Last weekend, Juno, Oliver, and I travelled to Innisfil for what will likely be our last agility trial of the summer due to our upcoming move from Ontario to British Columbia. It was also our first outdoor trial and in a new location so I had lowered expectations. I knew better than to enter Oliver in a trial on grass. He gets the zooms about 50% of the time at indoor venues. I’d expect 100% for outdoors. Juno earned a Q in advanced jumpers so she has very quickly moved up to the masters level. I wouldn’t be surprised if she achieves her Masters Jumpers title before her Advanced Games or even Advanced Agility Dog titles. She has great focus when running a course where she can just go go go. I learned some valuable lessons for outdoor trials and, generally, what we need to work on before we get back into competition in the fall.
I also got some great photos!
Additional Items to Bring to an Outdoor Trial
- Reflective blankets/tarps to keep the crates cool. A really generous person at the trial let me borrow her extra blanket. Even with the extreme heat and direct sun, the dogs’ water stayed cool until the end of the day while under one of these blankets. Some people even tarp their car with them and can crate in their cars (always use caution, however, and keep an eye on the heat – the temperature inside a vehicle can skyrocket within minutes).
- More water! I always bring a couple bottles of water to a trial even though most venues have running water. With the heat, you don’t want to risk it. You might also need some to dump on the dogs to help cool them down.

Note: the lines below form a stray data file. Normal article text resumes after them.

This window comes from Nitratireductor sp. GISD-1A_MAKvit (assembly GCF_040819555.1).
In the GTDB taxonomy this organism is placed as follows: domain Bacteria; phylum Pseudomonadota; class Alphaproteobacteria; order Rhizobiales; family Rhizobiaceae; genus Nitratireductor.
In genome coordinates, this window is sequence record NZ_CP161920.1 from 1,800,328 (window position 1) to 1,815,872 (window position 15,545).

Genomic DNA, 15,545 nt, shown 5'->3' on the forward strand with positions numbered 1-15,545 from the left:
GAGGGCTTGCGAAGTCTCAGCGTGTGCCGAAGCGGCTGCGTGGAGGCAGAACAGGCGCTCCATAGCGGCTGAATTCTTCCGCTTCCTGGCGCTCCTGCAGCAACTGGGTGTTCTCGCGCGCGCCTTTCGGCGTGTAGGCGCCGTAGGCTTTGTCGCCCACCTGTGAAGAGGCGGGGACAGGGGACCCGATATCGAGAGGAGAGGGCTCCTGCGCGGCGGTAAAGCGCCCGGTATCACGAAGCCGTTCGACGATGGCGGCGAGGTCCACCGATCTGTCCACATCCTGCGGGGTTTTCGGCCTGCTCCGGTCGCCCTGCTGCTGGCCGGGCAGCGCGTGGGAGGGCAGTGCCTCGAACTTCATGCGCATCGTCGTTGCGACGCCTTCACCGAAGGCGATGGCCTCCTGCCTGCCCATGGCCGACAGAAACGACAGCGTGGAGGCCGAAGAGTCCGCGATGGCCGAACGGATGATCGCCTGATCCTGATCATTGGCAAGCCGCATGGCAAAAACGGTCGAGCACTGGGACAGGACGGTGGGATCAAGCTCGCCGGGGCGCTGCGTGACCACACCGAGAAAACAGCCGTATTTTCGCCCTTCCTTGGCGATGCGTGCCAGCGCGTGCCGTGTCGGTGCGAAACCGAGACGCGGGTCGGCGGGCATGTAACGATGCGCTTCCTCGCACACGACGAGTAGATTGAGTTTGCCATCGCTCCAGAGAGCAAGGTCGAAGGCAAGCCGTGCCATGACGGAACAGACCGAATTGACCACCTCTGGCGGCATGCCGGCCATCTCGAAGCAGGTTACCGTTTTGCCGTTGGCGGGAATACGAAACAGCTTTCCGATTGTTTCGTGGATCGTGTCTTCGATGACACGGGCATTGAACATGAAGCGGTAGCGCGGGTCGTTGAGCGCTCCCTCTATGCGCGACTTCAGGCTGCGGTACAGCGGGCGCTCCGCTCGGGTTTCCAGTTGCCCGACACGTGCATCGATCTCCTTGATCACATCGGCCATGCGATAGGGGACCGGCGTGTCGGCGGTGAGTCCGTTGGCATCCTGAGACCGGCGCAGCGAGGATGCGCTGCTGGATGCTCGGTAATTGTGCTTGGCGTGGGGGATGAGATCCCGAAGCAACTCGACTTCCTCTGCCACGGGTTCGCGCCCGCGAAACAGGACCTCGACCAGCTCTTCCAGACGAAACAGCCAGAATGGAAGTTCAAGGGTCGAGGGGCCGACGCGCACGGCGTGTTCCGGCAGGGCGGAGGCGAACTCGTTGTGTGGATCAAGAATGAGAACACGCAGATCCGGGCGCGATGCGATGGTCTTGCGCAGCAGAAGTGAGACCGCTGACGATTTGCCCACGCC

- Cooling blankets or beds for the dogs. Juno and Oliver are pretty good at keeping cool, even after an agility run, but many dogs seem very hot and tuckered out. I haven’t used any specific brands of cooling blankets or beds, but you might want to consider one (I’ll make sure to post about it when I get a good one).
Primary Training Goals for the Summer
- Juno’s focus and confidence (she gets distracted out of nervousness) is an ongoing work in progress. I think we just need to keep practicing in different environments and with different equipment.
- Left and right directionals and contact obstacles with me at a distance. These are different skills but they are becoming increasingly important for us to proceed through higher levels. I have been hesitant to do distance work on contacts with Juno because of her leg (broken three years ago – now she’s my bionic dog with a plate and seven screws in her front left leg). I didn’t want to risk her jumping off an obstacle from too much of a height. I think we are at a point where I will have to start giving her more space.
Do you bring anything else to an outdoor trial that I didn’t discuss? Let me know in the comments. Feel free to also provide any tips for training contacts at a distance!